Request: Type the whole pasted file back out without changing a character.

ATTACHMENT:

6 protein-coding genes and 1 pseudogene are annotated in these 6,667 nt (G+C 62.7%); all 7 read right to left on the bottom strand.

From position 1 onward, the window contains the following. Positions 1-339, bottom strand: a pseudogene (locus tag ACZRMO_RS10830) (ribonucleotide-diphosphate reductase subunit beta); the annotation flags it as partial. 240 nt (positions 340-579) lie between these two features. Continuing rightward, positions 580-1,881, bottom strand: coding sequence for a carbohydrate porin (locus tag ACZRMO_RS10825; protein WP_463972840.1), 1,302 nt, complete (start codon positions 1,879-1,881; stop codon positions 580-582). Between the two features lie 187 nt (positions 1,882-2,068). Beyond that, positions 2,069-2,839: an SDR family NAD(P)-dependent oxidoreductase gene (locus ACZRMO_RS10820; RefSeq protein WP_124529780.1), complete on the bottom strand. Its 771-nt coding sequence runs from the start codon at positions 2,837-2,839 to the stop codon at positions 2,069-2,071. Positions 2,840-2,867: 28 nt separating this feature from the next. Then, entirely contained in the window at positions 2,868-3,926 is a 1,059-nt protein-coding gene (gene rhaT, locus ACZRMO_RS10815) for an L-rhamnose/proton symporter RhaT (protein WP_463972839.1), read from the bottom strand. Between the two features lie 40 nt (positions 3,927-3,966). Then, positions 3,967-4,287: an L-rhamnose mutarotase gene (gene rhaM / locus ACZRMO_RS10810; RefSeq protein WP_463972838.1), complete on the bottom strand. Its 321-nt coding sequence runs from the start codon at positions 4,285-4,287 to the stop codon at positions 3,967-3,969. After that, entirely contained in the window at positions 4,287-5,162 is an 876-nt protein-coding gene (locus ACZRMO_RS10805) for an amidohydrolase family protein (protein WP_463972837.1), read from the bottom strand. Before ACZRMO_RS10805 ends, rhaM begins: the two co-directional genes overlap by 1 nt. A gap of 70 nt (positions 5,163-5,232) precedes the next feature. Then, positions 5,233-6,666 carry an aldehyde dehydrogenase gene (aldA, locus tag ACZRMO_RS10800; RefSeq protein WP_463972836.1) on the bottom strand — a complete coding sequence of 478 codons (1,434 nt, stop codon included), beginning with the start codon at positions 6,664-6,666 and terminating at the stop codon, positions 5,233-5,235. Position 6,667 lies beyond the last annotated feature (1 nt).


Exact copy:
6 protein-coding genes and 1 pseudogene are annotated in these 6,667 nt (G+C 62.7%); all 7 read right to left on the bottom strand.

From position 1 onward, the window contains the following. Positions 1-339, bottom strand: a pseudogene (locus tag ACZRMO_RS10830) (ribonucleotide-diphosphate reductase subunit beta); the annotation flags it as partial. 240 nt (positions 340-579) lie between these two features. Continuing rightward, positions 580-1,881, bottom strand: coding sequence for a carbohydrate porin (locus tag ACZRMO_RS10825; protein WP_463972840.1), 1,302 nt, complete (start codon positions 1,879-1,881; stop codon positions 580-582). Between the two features lie 187 nt (positions 1,882-2,068). Beyond that, positions 2,069-2,839: an SDR family NAD(P)-dependent oxidoreductase gene (locus ACZRMO_RS10820; RefSeq protein WP_124529780.1), complete on the bottom strand. Its 771-nt coding sequence runs from the start codon at positions 2,837-2,839 to the stop codon at positions 2,069-2,071. Positions 2,840-2,867: 28 nt separating this feature from the next. Then, entirely contained in the window at positions 2,868-3,926 is a 1,059-nt protein-coding gene (gene rhaT, locus ACZRMO_RS10815) for an L-rhamnose/proton symporter RhaT (protein WP_463972839.1), read from the bottom strand. Between the two features lie 40 nt (positions 3,927-3,966). Then, positions 3,967-4,287: an L-rhamnose mutarotase gene (gene rhaM / locus ACZRMO_RS10810; RefSeq protein WP_463972838.1), complete on the bottom strand. Its 321-nt coding sequence runs from the start codon at positions 4,285-4,287 to the stop codon at positions 3,967-3,969. After that, entirely contained in the window at positions 4,287-5,162 is an 876-nt protein-coding gene (locus ACZRMO_RS10805) for an amidohydrolase family protein (protein WP_463972837.1), read from the bottom strand. Before ACZRMO_RS10805 ends, rhaM begins: the two co-directional genes overlap by 1 nt. A gap of 70 nt (positions 5,163-5,232) precedes the next feature. Then, positions 5,233-6,666 carry an aldehyde dehydrogenase gene (aldA, locus tag ACZRMO_RS10800; RefSeq protein WP_463972836.1) on the bottom strand — a complete coding sequence of 478 codons (1,434 nt, stop codon included), beginning with the start codon at positions 6,664-6,666 and terminating at the stop codon, positions 5,233-5,235. Position 6,667 lies beyond the last annotated feature (1 nt).